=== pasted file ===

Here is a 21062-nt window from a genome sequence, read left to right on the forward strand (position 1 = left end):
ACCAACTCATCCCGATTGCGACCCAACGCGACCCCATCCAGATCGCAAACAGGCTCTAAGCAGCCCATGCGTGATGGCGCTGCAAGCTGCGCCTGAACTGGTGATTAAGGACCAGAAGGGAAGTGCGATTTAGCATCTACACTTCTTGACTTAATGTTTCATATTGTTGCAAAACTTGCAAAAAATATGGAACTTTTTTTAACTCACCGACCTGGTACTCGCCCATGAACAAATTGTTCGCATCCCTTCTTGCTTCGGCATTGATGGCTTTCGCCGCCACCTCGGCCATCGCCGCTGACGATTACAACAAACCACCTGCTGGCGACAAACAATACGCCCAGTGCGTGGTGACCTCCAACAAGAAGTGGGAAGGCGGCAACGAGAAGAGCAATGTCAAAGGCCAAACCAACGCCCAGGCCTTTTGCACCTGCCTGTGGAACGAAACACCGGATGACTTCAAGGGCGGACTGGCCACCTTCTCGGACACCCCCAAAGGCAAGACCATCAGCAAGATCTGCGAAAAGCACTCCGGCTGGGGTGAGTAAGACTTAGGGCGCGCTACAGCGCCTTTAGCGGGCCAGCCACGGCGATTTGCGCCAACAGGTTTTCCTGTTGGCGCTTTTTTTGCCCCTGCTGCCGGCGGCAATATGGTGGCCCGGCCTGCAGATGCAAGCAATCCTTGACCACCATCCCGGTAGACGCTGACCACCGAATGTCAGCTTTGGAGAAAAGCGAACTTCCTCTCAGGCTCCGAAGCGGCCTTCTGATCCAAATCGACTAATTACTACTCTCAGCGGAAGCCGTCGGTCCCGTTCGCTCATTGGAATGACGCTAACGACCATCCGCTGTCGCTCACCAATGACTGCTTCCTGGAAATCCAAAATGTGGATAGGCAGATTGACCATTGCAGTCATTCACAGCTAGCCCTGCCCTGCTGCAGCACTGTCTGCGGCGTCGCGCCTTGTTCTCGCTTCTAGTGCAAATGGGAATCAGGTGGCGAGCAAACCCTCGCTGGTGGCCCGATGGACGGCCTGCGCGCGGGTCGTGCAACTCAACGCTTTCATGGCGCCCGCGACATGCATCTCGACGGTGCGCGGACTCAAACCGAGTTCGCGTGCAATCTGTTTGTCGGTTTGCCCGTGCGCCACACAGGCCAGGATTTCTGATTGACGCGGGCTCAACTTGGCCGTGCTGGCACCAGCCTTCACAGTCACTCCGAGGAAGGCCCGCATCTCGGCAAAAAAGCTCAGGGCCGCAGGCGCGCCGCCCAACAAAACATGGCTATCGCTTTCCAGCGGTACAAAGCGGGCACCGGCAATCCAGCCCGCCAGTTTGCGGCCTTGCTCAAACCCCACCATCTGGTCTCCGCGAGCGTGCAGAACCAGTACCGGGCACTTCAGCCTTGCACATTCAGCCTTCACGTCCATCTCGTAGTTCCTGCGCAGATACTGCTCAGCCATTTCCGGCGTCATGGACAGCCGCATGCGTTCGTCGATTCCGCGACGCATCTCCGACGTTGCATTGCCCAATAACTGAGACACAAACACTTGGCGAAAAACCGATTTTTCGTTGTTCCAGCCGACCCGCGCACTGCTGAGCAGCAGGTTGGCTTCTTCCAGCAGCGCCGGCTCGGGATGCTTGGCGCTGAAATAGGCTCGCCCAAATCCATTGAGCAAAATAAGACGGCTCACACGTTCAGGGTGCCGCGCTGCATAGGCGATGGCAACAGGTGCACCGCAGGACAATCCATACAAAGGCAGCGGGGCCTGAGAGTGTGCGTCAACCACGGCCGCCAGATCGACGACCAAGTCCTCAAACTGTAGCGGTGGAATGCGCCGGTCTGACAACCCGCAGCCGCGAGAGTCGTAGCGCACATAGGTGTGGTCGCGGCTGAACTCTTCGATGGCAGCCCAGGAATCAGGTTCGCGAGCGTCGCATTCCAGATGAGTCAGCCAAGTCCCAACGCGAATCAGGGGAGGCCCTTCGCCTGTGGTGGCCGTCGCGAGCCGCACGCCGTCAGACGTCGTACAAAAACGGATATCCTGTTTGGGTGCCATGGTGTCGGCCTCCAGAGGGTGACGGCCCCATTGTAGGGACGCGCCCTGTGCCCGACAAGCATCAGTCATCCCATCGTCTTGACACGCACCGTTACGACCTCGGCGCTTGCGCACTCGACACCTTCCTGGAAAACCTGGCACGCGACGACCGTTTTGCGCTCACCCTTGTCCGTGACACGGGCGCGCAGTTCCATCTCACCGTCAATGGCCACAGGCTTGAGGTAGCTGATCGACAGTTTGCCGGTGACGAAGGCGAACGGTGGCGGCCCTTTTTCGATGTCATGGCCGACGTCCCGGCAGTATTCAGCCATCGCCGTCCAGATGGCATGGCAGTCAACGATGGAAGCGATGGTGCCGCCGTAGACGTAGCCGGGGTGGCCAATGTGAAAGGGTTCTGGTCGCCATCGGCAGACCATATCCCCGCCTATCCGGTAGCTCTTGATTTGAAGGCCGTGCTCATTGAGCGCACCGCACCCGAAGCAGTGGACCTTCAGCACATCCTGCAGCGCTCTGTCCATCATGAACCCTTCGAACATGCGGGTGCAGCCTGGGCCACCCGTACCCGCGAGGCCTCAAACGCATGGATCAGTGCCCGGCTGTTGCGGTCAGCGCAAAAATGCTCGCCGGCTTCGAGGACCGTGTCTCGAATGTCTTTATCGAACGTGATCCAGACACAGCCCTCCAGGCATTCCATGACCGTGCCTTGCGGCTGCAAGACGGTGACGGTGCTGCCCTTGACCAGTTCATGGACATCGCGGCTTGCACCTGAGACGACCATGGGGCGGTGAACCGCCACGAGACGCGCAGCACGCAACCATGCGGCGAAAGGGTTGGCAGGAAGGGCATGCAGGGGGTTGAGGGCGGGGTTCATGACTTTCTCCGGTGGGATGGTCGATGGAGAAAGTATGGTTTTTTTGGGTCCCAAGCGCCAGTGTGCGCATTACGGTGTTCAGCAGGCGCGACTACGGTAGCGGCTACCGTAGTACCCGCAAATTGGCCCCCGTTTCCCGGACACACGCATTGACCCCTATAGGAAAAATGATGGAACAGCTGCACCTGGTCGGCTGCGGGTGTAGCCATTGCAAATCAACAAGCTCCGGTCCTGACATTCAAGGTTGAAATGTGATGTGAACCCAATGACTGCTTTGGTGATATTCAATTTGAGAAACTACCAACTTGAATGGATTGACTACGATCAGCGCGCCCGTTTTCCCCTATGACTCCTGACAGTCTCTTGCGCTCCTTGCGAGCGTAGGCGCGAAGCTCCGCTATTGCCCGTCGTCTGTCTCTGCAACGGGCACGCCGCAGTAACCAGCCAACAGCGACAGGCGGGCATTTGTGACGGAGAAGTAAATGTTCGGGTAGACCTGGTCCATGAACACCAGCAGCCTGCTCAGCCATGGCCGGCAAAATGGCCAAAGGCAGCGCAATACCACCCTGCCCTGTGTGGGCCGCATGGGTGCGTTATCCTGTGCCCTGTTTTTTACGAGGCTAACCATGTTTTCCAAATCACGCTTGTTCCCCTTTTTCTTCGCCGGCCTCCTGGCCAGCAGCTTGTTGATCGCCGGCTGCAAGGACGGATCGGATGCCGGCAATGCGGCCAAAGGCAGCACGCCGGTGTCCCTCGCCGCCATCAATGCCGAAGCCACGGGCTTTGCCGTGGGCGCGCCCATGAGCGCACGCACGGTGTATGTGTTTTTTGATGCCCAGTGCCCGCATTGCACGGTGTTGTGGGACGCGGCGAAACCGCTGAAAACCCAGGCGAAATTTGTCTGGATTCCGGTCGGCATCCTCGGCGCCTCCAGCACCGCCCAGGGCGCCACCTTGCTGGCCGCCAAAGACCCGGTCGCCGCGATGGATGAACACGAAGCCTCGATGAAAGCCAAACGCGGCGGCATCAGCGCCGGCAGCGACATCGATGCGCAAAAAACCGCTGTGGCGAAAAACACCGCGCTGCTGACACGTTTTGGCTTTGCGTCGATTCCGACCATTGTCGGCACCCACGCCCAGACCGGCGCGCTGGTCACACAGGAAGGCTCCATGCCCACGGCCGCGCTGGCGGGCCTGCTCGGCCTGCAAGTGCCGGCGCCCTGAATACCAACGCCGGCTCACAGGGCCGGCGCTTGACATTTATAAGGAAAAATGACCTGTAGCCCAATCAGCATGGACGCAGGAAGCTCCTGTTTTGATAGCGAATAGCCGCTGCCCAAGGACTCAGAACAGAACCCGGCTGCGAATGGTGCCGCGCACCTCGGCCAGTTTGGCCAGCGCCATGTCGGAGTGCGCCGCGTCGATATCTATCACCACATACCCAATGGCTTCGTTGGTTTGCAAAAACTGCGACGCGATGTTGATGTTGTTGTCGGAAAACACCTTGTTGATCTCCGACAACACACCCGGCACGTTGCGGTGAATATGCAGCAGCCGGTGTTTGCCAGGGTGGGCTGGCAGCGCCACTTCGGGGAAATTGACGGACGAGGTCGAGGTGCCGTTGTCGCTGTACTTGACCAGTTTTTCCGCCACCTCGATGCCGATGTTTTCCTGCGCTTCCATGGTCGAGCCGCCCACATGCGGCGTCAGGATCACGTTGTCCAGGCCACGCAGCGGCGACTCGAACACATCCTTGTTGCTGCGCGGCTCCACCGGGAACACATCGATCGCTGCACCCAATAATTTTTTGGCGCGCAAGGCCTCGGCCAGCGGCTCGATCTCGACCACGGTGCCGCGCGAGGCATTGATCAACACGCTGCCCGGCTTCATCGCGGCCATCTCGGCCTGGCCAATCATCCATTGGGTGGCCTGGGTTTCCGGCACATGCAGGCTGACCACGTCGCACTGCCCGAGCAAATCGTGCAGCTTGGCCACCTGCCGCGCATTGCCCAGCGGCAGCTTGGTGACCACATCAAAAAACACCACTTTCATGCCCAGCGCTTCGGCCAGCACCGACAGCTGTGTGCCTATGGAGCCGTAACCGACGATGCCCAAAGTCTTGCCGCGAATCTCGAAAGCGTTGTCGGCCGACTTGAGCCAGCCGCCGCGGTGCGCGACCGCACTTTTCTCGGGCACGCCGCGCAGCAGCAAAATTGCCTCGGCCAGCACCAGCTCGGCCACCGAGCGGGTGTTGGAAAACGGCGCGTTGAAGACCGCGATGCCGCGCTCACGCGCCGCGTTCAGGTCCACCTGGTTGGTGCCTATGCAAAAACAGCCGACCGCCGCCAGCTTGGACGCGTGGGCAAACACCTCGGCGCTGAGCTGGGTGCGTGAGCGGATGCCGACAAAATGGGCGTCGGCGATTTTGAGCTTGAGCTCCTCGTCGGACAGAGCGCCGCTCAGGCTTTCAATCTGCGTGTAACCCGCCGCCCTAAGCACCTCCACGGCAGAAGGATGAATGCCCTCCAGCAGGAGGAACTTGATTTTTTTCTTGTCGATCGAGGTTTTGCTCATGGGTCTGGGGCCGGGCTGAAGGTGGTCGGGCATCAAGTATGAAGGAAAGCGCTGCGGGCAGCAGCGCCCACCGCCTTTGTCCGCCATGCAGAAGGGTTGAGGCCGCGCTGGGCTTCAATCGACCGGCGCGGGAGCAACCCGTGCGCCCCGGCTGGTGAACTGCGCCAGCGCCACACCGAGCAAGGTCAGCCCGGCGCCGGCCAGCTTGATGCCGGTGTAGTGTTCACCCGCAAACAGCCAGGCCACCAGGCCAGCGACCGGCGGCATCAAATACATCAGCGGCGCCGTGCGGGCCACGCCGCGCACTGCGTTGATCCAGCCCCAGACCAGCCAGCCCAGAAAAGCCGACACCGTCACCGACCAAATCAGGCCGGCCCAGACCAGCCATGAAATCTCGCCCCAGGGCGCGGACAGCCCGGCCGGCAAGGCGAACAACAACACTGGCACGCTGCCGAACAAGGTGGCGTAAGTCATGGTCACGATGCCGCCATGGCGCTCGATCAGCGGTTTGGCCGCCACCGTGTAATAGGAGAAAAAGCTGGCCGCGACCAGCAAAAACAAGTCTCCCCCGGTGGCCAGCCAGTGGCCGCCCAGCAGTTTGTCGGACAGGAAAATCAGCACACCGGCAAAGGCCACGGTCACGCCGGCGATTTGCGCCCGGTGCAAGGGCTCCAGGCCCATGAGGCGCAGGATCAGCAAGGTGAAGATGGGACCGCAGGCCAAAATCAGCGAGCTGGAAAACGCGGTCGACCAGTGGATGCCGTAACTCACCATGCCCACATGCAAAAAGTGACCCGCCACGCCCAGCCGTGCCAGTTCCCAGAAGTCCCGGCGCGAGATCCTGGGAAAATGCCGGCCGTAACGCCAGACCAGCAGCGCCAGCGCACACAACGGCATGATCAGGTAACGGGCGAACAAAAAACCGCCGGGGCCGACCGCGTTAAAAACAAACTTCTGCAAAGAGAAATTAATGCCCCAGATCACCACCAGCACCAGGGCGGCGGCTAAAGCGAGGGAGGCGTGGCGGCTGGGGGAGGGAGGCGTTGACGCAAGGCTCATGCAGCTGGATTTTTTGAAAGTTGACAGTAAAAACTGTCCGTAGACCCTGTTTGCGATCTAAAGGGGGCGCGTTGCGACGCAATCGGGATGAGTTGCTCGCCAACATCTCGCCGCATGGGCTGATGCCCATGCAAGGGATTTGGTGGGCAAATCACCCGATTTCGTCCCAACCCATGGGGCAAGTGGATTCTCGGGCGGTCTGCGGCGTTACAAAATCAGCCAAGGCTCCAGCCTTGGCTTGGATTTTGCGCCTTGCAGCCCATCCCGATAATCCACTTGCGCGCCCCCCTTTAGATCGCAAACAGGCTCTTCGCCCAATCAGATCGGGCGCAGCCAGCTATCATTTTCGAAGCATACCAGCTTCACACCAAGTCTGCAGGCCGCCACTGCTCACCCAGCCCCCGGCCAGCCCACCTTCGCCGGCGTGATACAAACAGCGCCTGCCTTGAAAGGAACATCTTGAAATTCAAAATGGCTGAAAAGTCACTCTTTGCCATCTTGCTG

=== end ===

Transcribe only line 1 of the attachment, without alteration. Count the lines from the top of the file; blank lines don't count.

Here is a 21062-nt window from a genome sequence, read left to right on the forward strand (position 1 = left end):